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Desperate Crossing
Desperate Crossing: The Untold Story of the Mayflower
@ The History Channel

1500s — The Reformation, launched by Martin Luther, splinters the medieval church. A revolutionary idea drives this massive event - that a person's individual conscience is a valid interpreter of Scripture. This idea, in turn, leads to the creation of dissident Protestant sects, including a Separatist congregation that forms in Scrooby, England, in the early 1600s. This group is known to history as the pilgrims.

1603 — James I is crowned monarch of England, succeeding Elizabeth I. During his reign, until 1625, the English begin colonizing their lands in North America. james insists upon religious obedience in England, demanding "one doctrine... one religion" - i.e. adherence to the tenets of the Church of England, which was begun by Henry VIII in the 1530s. The Scrobby sect wants to seperate entirely from the Church of England, but is mocked and criticized "on every side," writes William Bradford, a young Separatist.

1607-1608 — The pilgrims relocate to the Netherlands. Over the next few years, their congregation will grow to about 300 people.

1617-1620 — In the Netherlands and England, the pilgrims prepare to emigrate, facing vexing legal and financial complexities. Meanwhile, they hire a military leader, Miles Standish (1584?-1656; his first name is sometimes spelled "Myles"). During this period, King James I is informed of their proposed voyage but decides not to object.

July 23, 1620 — In the first leg of their trip to the New World, a group of pilgrims departs the Netherlands for England on board the Speedwell.

August 5, 1620 — The Speedwell and the Mayflower embark for America from England. The Speedwell proves leaky and can't be trusted to make the trip, so all the voyagers pile on board the Mayflower, which sets out alone in early September with 102 passengers, including many people who aren't Separatists. A team of professional sailors guides the ship westward.

October, 1620 — The latter part of the voyage is scary and storm tossed, with rampant seasickness, limited sanitation, and major doubts about the Mayflower's safety. In the midst of it all, a baby boy is born to Elizabeth and Stephen Hopkins and given the name Oceanus.

November 9, 1620 — After nine weeks at sea, the voyagers sight Cape Cod, Massachusetts. The ship briefly heads south for the Hudson River region but soon turns back north.

November 11, 1620 — After much wrangling, the colonizers create a governmental structure for their venture by signing the Mayflower Compact. Also on this day, the first scouting party goes ashore, making landfall in Nauset, Cape Cod. In coming weeks, a number of scouting expeditions will venture forth on the cape.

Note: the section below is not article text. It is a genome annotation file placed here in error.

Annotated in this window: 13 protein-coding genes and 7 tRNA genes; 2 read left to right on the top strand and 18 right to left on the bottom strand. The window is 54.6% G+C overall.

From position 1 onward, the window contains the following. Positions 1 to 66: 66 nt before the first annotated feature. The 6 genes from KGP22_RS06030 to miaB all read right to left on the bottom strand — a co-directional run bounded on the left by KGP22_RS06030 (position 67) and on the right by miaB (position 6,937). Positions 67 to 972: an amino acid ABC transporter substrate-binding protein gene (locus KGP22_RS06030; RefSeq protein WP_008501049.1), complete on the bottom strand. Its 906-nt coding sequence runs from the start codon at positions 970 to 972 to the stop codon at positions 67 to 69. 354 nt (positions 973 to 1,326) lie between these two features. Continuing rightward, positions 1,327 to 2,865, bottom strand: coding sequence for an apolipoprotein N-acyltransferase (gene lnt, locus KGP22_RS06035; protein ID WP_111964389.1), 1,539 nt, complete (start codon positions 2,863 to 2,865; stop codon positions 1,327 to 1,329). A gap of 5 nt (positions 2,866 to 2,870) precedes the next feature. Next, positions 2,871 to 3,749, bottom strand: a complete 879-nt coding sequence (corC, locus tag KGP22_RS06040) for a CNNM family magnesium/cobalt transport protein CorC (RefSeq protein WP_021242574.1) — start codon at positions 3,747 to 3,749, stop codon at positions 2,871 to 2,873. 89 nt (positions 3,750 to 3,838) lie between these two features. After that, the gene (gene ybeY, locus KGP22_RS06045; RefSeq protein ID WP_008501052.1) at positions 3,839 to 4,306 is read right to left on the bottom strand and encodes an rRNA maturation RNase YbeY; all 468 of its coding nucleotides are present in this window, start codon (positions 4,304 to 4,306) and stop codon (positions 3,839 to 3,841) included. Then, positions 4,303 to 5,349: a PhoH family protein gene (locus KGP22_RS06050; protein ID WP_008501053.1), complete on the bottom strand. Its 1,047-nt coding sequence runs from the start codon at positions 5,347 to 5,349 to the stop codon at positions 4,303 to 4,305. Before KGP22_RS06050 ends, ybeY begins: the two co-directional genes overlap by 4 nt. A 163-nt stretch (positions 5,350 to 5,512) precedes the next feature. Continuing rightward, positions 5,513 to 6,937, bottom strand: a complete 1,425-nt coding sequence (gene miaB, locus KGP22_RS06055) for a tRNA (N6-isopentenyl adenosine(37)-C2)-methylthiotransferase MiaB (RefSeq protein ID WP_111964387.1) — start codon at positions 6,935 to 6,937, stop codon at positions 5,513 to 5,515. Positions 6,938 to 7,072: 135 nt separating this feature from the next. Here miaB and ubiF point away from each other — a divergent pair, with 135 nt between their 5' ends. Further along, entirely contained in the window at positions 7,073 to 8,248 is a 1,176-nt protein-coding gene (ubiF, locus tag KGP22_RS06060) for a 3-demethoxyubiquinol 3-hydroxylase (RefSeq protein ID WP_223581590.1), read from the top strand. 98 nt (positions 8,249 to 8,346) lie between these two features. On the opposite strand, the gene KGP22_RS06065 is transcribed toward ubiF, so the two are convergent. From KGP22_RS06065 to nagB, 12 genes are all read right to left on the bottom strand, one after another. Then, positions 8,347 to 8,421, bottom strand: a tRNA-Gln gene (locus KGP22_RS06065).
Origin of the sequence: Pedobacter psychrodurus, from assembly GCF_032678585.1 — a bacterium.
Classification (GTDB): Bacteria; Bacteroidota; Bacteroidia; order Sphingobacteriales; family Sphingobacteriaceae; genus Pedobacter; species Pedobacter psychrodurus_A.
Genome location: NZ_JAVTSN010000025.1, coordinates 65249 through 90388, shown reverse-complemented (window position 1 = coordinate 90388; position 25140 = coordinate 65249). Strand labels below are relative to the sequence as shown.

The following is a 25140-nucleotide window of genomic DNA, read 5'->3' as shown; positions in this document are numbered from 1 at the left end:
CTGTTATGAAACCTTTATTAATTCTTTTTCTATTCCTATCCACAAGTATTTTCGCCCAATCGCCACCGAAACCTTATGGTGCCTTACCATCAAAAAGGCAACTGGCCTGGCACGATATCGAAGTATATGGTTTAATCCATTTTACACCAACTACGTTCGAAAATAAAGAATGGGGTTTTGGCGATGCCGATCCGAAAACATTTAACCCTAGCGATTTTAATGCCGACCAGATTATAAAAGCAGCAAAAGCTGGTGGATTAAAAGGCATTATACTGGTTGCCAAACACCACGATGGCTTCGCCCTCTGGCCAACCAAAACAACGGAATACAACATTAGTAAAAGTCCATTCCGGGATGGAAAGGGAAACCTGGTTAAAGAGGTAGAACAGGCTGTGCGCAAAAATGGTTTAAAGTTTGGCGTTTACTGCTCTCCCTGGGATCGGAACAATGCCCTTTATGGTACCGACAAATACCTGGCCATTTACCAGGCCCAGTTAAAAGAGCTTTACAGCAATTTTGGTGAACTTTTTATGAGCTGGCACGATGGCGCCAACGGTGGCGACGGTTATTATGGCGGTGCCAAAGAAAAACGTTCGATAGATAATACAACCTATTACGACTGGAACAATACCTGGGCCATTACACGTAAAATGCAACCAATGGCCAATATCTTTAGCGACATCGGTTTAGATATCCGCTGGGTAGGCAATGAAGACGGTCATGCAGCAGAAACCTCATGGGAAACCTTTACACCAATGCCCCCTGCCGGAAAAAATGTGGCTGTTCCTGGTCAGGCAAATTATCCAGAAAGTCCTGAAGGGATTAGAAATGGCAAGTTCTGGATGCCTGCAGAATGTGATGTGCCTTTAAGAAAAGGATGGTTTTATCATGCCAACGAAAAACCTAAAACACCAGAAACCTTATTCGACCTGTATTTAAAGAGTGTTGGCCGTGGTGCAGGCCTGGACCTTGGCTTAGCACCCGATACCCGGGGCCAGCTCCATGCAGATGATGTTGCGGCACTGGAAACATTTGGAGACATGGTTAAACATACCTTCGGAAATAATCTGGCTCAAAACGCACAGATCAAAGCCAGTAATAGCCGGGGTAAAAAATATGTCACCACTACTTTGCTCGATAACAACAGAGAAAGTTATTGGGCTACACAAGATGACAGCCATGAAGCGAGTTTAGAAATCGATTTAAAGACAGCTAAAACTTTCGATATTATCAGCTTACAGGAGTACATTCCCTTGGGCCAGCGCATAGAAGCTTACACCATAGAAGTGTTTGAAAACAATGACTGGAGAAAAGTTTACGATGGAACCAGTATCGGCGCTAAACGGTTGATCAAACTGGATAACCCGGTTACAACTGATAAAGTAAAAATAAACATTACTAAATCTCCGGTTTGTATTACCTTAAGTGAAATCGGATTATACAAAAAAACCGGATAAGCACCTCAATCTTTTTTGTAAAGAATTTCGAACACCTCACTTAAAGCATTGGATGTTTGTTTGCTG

December 8, 1620 — In Eastham, Cape Cod, natives from the Wampanoag tribe attack pilgrim scouts, having had enough, says historian Len Travers in the film, of "these people tramping around on their lands, frightening their people, stealing their corn, and digging up their graves." No one is hurt, but the pilgrims hav "blown it," says Travers, as far as getting along with natives at Cape Cod. The pilgrims look to the mainland, west of the cape.

December 11, 1620 — The pilgrims supposedly land at Plymouth Rock in Plymouth Harbor. Soon thereafter they begin constructing Plymouth Colony (New Plymouth). The first permanent European in New England.

January, 1621 — Constuction of housing continues ashore. The Coloniest suffer grieviously from illness, including scurvy, which attacks the immune system. Death is rife.

March 16, 1621 — a lone Indian, Samoset, walks into New Plymouth and says "Welcome." This is the first substantive contact between the settlers and the natives. Samoset, a visitor from Maine, converses with the pilgrims, and soon informs the Wampanoag people that the colonists wish peace.

March 22, 1621 — Massasoit (1580?-1661), a Wampanoag chief, visits New Plymouth with a group of warriors and with Squanto (also know as Tisquantum; d. 1622), an interpreter from the Pawtuxet tribe. The two sides negotiate a peace agreement. (Several years earlier, the Wampanoag confederation had been weakened by disease. Massasoit is seeking alliances against neighboring tribes that he feels pose a threat to his people.) Massasoit observes the 1621 treat faithfully until his death.

Spring, 1621 — The colonists plant crops, guided by Squanto. Meanwhile, Edward Winslow (1695-1655) develops a deep interest in Wampanoag language and culture, becoming an essential diplomatic link between the two sides. In June, Winslow helps expedite a visit by pilgrim leaders to the home of Massasoit. The stength of the alliance is a key factor in the colony's survival.

Summer, 1621 — The pilgrims build more lodgings and prepare for winter.

Autumn, 1621 — The newcomers conduct a three-day harvest festival, with food, games, and merriment. Native people show up - whether they were invited or not is unclear - and are invited to partake. This happy, boisterous event is fhe forerunner of modern-day Thanksgiving Day. "Yes," says author Nathaniel Philbrick in the film, "the pilgrims created a community of fellow worshippers. But it was the Indians who made them realize that the great work of living is living with others. And that is the true importance of the pilgrim story."

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Desperate Crossing
The History Channel DVD:
Desperate Crossing